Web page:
Excellence in Business Communication, 13th Edition
Chapter 9. Writing Routine and Positive Messages
According to Todd Smith (photo, left), "There are literally hundreds if not thousands of little things we can do to raise the bar in our professional and personal lives.
"Trusting others doesn’t mean that you abdicate your responsibility as a leader.
According to Scott Meacham (photo, left), "I can't think of a single entrepreneur I've worked with who ever intended to fail.
"Our culture is obsessed with happiness, but what if there's a more fulfilling path?
"If nothing else, avoid the urge to respond in anger or haste.
Michael Hyatt gives his "4 steps to get your life back on track" after a major mistake.
"When PR is done well, it can be brilliant in its ability to promote your brand.
"In today's job market, sending a post-interview thank you note can mean the difference between landing the job and being completely overlooked,"writes Emmie Martin and Rachel Gillett.
"Pinpointing your customers’ needs better may lead to better sales—but you’ve got to do some legwork first.
John Eades (photo, left) offers his 10 signs at LinkedIn.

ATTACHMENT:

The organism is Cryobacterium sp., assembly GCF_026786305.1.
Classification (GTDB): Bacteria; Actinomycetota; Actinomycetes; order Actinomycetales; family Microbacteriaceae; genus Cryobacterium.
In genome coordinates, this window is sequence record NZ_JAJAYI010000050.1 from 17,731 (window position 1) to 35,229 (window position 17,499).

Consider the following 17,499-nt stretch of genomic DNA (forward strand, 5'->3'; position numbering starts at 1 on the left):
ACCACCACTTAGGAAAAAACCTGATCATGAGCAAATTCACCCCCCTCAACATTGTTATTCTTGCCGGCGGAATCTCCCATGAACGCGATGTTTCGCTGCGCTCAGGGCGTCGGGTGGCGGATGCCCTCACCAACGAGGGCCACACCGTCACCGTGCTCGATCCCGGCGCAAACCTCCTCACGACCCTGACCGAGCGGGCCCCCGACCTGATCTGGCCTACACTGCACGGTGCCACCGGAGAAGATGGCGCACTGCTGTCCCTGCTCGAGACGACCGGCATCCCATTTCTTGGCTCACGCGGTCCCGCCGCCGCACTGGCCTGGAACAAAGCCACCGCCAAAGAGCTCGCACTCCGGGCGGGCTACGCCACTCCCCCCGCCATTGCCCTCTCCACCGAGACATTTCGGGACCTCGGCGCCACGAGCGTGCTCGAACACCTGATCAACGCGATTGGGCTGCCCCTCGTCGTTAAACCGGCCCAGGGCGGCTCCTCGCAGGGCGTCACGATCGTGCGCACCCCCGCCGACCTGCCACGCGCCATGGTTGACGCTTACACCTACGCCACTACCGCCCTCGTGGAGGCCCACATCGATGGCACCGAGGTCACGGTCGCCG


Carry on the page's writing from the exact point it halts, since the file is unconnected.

"Here are some tips on how you can communicate more effectively with people at work, be they customers, co-workers, subordinates, or superiors.
"These 25 examples of gamification in business run the gamut for potential uses, but brands are coming up with innovative ways to incorporate game-like features into ordinary activities every day.
Rebecca Greenfield reports.
Lynn Gaertner-Johnston (photo, left) explains how to handle a disappointing or frustrating email.
"Lithium Technologies, a social customer experience management platform, announced the results of a recent survey performed on its behalf by Harris Poll, finding that brands are increasingly under pressure by consumers to innovate," writes Justin Lafferty in a piece at AdWeek.
"Probably the most important reason to respond to comments—both negative and positive—is that everyone else is reading them.
"Business leaders and entrepreneurs with superb people skills have a competitive edge over others.
According to Jacqueline Whitmore (photo, left), "When we’re young, our parents and teachers often instill the importance of saying, “thank you.
David Lazarus (photo, left), business columnist with the LA Times, reports.
Take a look at this article by Drake Baer of BusinessInsider.
"For some people, being appreciative comes naturally," writes Maria Elena Duron (photo, left) in a piece at Yahoo.
According to Marie Raperto, "Writing thank you notes is never as easy as it seems.
"When a plane is grounded or there are delays, customers sometimes vent their fury on Twitter.